The concept of consumerization of IT, Bring Your Own Everything (BYOx) and self-service technologies has amplified the amount of ‘Shadow IT’ in development shops. Developers can procure, setup, and start using new components, and developer tools in hours. This is a trend that lurks in the dark. C-suite executives can either ban the trend altogether to stay on the safe side, or venture into new waters and embrace innovations that open doors to unforeseen opportunities, efficiencies and productivity standards.
Prevalent Darkness – The Problem
Modern software development implies that changes to the IT governance structure are mandatory. Especially in the world of DevOps which aims to transform IT from a rigid system, into an ecosystem where change is part of the flow, teams should be able to iterate over process challenges just as they do code. The idea is to eliminate performance bottlenecks and yield positive business results.
Containing this pace and level of growth is challenging when measured against the formal approval process of core IT. Allowing developer-focused solutions that conveniently shorten release cycles is a must. But they need to deliver desired results without risking security, compliance and product performance in order to sustain growth. Devs will continue to address their tooling requirements without these considerations as the pressure on them is high. They need to ship code, and are usually behind the gun with their backlog. Developer ISVs have also shifted focus from IT executives and tend market their products by bottom up trials with developers, instead of approaching company executives only via RFPs.
Devs are inherently fast adopters of technology and their requirements can be a moving target. Inadequate change management policies and slow traditional processes of approving enterprise tooling inhibit the adoption of technologies that are legitimate and needed yesterday.
At the same time, Devs object to their limited authority and contribution in deciding which tools to support in the corporate network. From the perspective of IT executives and financial decision makers, accommodating multiple evolving and virtually unlimited Dev request for enterprise solutions create a quandary as software quality is a must, but so is business continuity.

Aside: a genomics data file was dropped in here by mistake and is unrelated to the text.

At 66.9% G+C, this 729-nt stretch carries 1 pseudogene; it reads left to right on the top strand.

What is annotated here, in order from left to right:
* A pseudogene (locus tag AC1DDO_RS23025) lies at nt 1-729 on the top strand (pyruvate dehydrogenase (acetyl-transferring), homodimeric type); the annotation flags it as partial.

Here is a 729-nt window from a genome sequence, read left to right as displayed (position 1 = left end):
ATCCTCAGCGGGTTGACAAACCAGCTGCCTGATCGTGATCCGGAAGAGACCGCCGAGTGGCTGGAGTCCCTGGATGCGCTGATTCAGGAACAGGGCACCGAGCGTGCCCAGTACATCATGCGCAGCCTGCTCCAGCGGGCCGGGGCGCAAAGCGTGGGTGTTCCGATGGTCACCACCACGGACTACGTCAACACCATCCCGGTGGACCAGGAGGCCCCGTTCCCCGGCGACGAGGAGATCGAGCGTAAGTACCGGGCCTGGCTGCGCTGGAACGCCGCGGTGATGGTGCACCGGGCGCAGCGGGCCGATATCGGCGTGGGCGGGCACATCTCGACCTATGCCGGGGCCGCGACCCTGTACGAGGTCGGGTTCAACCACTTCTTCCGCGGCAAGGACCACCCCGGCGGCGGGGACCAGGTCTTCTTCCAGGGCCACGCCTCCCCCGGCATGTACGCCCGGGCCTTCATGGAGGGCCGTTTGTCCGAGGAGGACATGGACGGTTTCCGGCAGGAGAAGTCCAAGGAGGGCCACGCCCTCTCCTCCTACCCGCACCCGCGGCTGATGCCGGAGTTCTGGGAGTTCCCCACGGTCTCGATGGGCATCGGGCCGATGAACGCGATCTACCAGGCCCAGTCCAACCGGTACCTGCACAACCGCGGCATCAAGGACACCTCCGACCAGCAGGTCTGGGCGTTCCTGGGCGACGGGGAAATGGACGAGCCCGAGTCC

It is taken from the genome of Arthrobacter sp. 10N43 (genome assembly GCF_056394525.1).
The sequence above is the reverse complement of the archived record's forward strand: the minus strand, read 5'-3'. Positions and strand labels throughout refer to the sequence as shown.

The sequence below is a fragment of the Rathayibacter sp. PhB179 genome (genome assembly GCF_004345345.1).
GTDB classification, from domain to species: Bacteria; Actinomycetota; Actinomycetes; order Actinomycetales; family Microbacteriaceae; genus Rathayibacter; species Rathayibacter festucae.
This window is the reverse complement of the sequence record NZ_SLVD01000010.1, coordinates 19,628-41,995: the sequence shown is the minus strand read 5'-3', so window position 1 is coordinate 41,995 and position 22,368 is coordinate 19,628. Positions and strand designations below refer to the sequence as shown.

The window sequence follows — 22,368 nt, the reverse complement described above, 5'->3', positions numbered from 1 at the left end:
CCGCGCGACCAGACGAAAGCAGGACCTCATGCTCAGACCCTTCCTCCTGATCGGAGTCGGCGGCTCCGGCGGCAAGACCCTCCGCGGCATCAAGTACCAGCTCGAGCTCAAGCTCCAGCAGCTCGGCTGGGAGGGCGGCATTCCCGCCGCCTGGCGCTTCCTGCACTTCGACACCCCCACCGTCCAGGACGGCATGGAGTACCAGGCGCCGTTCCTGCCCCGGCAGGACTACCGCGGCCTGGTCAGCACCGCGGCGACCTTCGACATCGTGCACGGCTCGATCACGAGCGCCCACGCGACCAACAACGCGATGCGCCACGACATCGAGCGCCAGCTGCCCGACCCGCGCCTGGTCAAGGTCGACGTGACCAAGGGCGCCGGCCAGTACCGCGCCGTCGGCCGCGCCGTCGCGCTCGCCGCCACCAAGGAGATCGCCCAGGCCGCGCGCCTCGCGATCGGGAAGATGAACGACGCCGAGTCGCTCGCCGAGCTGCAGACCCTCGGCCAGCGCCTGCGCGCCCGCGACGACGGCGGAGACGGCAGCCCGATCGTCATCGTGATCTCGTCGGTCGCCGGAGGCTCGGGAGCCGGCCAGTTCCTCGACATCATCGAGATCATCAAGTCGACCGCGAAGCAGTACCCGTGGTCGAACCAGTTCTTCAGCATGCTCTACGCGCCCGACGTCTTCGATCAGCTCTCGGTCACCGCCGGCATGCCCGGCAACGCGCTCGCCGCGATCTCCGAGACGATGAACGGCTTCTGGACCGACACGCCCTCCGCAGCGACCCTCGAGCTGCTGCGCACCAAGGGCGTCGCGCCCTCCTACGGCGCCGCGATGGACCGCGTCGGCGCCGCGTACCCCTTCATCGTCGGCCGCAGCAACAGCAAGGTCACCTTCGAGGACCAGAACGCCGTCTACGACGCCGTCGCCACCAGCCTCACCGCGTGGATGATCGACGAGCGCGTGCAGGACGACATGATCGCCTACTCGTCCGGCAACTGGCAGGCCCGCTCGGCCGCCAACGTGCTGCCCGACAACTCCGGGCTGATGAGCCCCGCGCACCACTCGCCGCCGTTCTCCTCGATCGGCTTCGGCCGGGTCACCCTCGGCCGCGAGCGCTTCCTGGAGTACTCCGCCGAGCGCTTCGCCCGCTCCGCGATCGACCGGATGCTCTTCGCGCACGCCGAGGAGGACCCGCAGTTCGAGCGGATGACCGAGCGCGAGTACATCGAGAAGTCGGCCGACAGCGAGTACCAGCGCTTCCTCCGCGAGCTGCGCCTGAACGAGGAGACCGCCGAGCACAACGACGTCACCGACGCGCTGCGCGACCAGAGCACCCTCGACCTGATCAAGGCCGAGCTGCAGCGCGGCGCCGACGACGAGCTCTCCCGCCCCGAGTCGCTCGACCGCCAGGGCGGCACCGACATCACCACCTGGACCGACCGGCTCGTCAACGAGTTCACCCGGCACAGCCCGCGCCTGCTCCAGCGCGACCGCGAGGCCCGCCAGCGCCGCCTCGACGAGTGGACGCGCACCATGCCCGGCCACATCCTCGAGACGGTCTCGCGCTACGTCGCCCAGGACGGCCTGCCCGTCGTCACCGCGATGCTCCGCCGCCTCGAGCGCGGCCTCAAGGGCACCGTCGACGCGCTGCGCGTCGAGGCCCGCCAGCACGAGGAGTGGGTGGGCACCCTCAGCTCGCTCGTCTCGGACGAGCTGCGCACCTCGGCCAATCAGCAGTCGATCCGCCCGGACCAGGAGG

Turning the Lights On – The Solution
Acknowledging the trend of Shadow IT is the first step toward reducing its impact proactively. Employees may inadvertently risk security and compliance even by using technologies such as BYOD devices allowed at the office. It is not malicious, it is their job, and aligns with the DevOps results focus. From the Devs perspective, creating reasonable means to standardize the process of rapid approval and availability of the required tooling is crucial to address the issue of shadow IT.
IT should look at Shadow IT as a roadmap, not an enemy
To create the balance IT needs to be a facilitator to developers, and focus on being a service provider, not a police. In some organizations this is called Shared Services. A branch of IT that provides a library of tools to developers. They are responsible for vetting tools quickly, and adding them to the library, ideally before the need arises.
Creating libraries with an array of tools and establishing open channels where Devs can request the tools they need can streamline the approval process. To ensure effectiveness of these initiatives, IT executives and financial decision makers will have to devise a roadmap that enables flexibility to deploy additional tools without compromising security, compliance and performance of end-products.
Stronger communication between Devs and IT departments is also required to ensure everyone is upfront about tooling requirements for each project, as well as the risks inherent with the requested tools. And socializing the risks associated shadow IT practices, such as potential risks of sharing sensitive business information via cloud-based apps, and vulnerable to security attacks will encourage Devs to remain cautious while following the organization’s approval channels and systems in place to provide the necessary solutions. After All a serious outage or security exploit will fall on developers hard should it happen. So it really is in their best interest to mitigate this.
Shadow IT is not an enemy. It is an indication of how fast the team is moving, and the flow to positive results and faster software delivery. But it should be protected under a shell of IT who wants to support the new tooling, and finds a way to be a service provider of it. There will be hiccups and occasional bottlenecks, but done correctly they will not drastically impact developers ability to ship code.